This piece from the new York Times. Jonathan Schwartz, the ‘last chief executive’ of Sun Microsystems – sounds like he ought to be the subject of a movie starring Tom ‘Frighteningly Insane’ Cruise – announces his resignation via Twitter. (Here’s the feed in all its Twittery glory.)
(Actually, I’m fairly sure that he didn’t announce his resignation via Twitter – technically speaking – I’m fairly sure that he did it like everyone else would have, in a letter, delivered by hand to Larry Ellison, CEO of Oracle and a man ‘not especially fond of Mr Schwartz’.)
For the hard of clicking, who want everything fed to them on a plate, he did it in the form of a haiku.
That being as it may, the NYT has some interesting stuff to say about Mr Schwartz. Apparently, he ‘has been fond of using the internet as a soapbox’ and was ‘the first CEO of a major company to put up his own blog’ and, indeed, ‘pushed the Securities and Exchange Commission to put blogs on equal footing with press releases and filings when it comes to disclosing critical business matters to investors’. Doesn’t say whether he succeeded.
Which all sounds great. Then you dig a little and find that between April 30 2008 and Feb 3 2010, he managed 36 tweets. Hardly prolific, although he has amassed over 10,000 followers. (Sycophants.) Oh – and his Twitter tag is OpenJonathan, which I’m not wholly convinced by. Luckily, a lot of his Tweets link to his blog.
And his blog’s a belter. This is the way it should be done. The NYT under-egged the cake in my opinion. It was started in June 2004 – here’s the first post, read it before Mr Ellison takes it down – it’s been updated regularly and, as far as I can see, mixes core product messaging (at least I think that’s what it is, I’m not really qualified in the techie arena) with splendid, apparently homespun philosophy. I particularly like the post about having lunch with Tony Blair – genius.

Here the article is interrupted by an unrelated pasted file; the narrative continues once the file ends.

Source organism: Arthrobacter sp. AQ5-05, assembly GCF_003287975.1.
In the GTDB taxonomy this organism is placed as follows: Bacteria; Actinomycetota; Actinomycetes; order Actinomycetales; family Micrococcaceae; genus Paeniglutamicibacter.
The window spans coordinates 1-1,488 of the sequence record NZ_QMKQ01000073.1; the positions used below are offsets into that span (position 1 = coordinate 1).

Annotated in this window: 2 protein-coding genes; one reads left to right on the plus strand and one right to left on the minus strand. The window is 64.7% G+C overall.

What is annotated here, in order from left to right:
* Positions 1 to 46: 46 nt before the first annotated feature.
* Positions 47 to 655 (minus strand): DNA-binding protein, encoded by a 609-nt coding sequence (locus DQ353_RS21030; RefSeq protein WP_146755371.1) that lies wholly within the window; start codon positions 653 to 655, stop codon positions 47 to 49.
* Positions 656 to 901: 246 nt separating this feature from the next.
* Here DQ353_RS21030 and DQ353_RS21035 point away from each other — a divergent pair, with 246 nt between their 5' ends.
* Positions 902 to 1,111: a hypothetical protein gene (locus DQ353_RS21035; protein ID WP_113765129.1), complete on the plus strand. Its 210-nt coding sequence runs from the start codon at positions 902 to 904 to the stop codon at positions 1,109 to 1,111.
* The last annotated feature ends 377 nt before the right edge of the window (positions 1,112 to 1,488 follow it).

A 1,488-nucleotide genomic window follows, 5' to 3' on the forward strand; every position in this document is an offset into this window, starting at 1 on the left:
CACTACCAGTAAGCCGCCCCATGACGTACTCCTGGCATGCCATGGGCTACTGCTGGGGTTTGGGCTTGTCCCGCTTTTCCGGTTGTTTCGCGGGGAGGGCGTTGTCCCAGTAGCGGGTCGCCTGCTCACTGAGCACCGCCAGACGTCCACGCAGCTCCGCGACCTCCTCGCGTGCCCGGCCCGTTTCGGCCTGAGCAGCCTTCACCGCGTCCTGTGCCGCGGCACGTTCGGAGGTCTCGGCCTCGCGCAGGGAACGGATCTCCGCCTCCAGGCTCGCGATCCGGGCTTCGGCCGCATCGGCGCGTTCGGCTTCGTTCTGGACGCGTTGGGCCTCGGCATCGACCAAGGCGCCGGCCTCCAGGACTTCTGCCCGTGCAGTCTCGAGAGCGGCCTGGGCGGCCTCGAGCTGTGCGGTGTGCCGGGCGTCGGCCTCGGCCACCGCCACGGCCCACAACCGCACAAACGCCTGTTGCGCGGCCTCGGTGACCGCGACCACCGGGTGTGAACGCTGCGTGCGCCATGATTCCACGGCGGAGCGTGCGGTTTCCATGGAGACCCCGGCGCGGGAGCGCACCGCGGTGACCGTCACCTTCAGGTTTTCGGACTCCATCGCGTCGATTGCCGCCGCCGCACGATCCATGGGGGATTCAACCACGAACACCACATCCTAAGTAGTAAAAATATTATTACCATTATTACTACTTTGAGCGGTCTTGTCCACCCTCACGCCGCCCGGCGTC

Anyway, this isn’t a hagiography. What it is is a suggestion that more c-suite execs should be trying to approach this tone of voice and this balance of content and should be talking to their audiences through the medium of digital (and I do mean the medium of digital, not the medium of social – I know they’re easily confused. For the record Twitter is social – and we can see here that it’s nowhere near as effective or compelling as the blog, which is digital).
As we know, in this post-economic apocalypse age, our audiences – especially employees, suppliers, business partners and customers – want messages of comfort and reassurance, and want to see companies walking the walk, not just talking the talk. What better way to achieve this than by showing a bit of personality – something that people can relate to.
Why do I suspect that Mr Ellison of Oracle probably disagrees.